New sex crime: Sexting
Should we make sexting a punishable crime? Do these images constitute child pornography? Should sexting require the perpetrators, and/or the original victims, to register as sex offenders for life?
Sexting occurs when a sexually provocative image is sent or received by a cell phone text message. SB919 in California would allow “sexting" to be an expellable offense in the state. The bill’s sponsor Senator Ted Lieu stated that “it is a growing problem in California schools. He cited a study saying 1 in 5 teens reported sending or posting nude or semi-nude pictures and videos of themselves."
Several states have also attempted to crack down on teen sexting. New Jersey proposed a bill that if first time offenders were caught texting or posting sexually explicit photos online to complete a diversion program instead of being prosecuted.
In 2010, a California Sheriff issued citations to teenage boys who were charged with posting posting nude and semi-nude photos of underage girls online. These photographs were originally sent voluntarily by the alleged victims to the boys but were then circulated among an entire group of students. In addition, the boys posted them on at least one social networking site without their consent. These photos were removed at the request of the Sheriff’s Department.
In 2008, a Virginia assistant principal was charged with possession of child pornography after he had been asked to investigate a rumored sexting incident at the high school where he worked. In Fort Wayne, Indiana, a teenage boy was indicted on felony obscenity charges for allegedly sending a photo of his genitals to several female classmates. Two Ohio teenagers were charged with contributing to the delinquency of a minor for sending or possessing nude photos on their cell phones of two 15-year- old classmates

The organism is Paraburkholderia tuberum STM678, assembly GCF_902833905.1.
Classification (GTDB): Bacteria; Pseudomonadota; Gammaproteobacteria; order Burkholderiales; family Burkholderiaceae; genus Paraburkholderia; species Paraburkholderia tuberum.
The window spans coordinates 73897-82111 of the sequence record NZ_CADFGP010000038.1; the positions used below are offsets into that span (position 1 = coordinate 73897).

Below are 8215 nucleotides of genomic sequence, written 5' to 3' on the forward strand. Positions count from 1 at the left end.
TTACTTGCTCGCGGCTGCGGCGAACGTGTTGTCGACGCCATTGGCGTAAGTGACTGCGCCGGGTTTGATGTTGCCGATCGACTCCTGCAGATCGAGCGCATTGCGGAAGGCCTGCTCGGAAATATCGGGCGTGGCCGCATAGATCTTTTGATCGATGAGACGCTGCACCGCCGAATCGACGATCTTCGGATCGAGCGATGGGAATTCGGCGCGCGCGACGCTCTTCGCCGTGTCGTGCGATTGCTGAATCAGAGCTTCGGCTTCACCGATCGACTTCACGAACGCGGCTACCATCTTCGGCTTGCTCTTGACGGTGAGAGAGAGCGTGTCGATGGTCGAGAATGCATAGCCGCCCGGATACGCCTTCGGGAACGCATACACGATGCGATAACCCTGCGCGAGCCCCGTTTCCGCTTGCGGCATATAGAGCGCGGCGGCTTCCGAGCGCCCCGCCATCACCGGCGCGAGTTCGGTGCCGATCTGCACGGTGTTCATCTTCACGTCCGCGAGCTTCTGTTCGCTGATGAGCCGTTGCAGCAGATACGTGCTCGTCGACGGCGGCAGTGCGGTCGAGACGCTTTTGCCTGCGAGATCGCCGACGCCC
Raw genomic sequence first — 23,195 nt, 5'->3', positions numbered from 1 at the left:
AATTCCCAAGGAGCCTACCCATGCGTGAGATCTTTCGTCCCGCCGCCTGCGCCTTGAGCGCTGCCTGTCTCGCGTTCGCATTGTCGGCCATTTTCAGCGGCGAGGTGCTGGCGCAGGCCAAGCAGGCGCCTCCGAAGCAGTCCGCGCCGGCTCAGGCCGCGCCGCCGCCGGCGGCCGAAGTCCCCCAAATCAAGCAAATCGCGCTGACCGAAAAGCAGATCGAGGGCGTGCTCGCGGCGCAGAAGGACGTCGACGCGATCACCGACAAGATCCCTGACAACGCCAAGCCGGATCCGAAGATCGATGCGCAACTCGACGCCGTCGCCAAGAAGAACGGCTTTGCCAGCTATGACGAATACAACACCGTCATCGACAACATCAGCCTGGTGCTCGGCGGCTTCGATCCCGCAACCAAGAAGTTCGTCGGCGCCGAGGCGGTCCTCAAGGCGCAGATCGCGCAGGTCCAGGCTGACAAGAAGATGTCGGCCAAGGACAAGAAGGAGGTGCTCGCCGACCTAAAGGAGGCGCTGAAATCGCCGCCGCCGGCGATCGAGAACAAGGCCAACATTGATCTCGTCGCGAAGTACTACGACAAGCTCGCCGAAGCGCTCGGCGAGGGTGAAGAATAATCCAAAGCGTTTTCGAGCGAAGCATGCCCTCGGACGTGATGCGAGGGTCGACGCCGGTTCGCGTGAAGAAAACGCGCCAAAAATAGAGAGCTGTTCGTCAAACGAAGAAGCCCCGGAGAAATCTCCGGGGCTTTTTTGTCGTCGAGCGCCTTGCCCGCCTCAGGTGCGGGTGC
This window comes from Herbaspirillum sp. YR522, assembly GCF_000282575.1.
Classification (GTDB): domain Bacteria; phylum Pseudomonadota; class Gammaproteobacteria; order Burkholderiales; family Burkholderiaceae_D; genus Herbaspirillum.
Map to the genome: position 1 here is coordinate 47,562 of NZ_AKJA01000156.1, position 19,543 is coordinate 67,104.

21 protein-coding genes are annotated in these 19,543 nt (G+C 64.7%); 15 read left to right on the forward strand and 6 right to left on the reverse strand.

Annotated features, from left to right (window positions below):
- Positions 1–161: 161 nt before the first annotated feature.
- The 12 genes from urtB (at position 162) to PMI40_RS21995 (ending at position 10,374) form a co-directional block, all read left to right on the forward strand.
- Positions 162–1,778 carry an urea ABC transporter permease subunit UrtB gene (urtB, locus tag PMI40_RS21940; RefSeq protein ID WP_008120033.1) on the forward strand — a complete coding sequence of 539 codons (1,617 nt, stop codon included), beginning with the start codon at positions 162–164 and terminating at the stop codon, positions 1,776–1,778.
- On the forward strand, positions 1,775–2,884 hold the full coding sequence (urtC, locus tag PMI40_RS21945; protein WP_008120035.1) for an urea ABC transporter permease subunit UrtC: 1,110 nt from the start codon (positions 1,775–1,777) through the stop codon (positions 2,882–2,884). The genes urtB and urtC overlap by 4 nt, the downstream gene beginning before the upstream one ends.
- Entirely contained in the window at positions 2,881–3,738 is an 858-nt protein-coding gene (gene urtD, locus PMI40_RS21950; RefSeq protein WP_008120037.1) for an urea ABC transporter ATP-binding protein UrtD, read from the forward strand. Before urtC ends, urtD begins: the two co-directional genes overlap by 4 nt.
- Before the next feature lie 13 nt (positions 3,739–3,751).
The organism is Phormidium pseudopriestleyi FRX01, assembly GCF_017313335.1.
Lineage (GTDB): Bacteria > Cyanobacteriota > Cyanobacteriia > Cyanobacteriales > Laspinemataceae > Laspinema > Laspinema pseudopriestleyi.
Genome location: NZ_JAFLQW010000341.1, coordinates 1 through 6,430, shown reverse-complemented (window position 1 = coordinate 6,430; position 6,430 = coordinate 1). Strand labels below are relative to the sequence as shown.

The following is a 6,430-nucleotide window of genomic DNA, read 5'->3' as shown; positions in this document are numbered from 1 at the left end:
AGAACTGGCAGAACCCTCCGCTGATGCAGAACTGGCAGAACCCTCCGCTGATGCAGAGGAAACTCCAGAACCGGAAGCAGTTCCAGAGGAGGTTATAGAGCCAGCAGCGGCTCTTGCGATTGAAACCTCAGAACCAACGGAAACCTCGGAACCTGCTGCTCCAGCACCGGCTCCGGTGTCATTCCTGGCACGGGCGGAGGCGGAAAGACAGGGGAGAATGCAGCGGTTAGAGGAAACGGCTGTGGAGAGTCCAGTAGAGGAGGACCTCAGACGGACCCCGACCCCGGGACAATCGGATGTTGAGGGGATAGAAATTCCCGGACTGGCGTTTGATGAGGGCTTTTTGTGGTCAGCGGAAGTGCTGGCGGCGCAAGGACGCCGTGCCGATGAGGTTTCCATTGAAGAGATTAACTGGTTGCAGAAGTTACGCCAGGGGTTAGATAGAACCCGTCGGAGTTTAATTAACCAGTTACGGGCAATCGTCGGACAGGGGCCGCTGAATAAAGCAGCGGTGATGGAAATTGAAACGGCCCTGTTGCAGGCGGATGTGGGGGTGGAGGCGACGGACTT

This issue is clearly being hotly debated nationally. For example should we make sexting a punishable crime? Do these images constitute child pornography? Should sexting require the perpetrators, and/or the original victims, to register as sex offenders for life?
The American Civil Liberties Union of Pennsylvania filed a lawsuit against Wyoming County District Attorney (DA) George Skumanich Jr. on March of 2009, for threatening teenage girls who were the subject of allegedly risqué photos with child pornography charges if they did not submit to counseling. The DA made an offer of probation if they attended sexual harassment program. The girls and their parents appealed and it became the first appeals court case concerning sexting.
The sending of sexually suggestive images involving nude or semi-nude underage girls and boys can lead to felony criminal charges and even federal crimes. Possible charges could include: sexual exploitation of a minor, possession of harmful matter depicting a minor engaging or simulating sexual conduct, more commonly referred to as child pornography and more.
Long considered an activity for young adults, sexting isn’t just for the kids. Many are aware of the escapades surrounding the sexting scandal of New York Representative Anthony Weiner. With Weiner’s professional life collapsing, the question if there is a criminal act is a non-issue. While Weiner emerged during the federal health care overhaul debate as one of the Democratic Party’s most effective and aggressive debaters, this recent debacle is likely to put a halt to his once promising career.
Long considered an activity for young adults, sexting usually refers to teens sharing nude photos via cell phones, but adults and teens should be aware of the serious legal consequences. Sending sexually suggestive photos of yourself or anyone else, criminal charge such as producing or distributing child pornography is possible. If you keep the image on your phone, you could be charged with possession of child pornography. If they go to someone in another state, it is a federal crime. Sexting can be done on any media-sharing device or technology.
The bottom line, stay alert when using digital media and the best protection is to be critical about what you upload and download.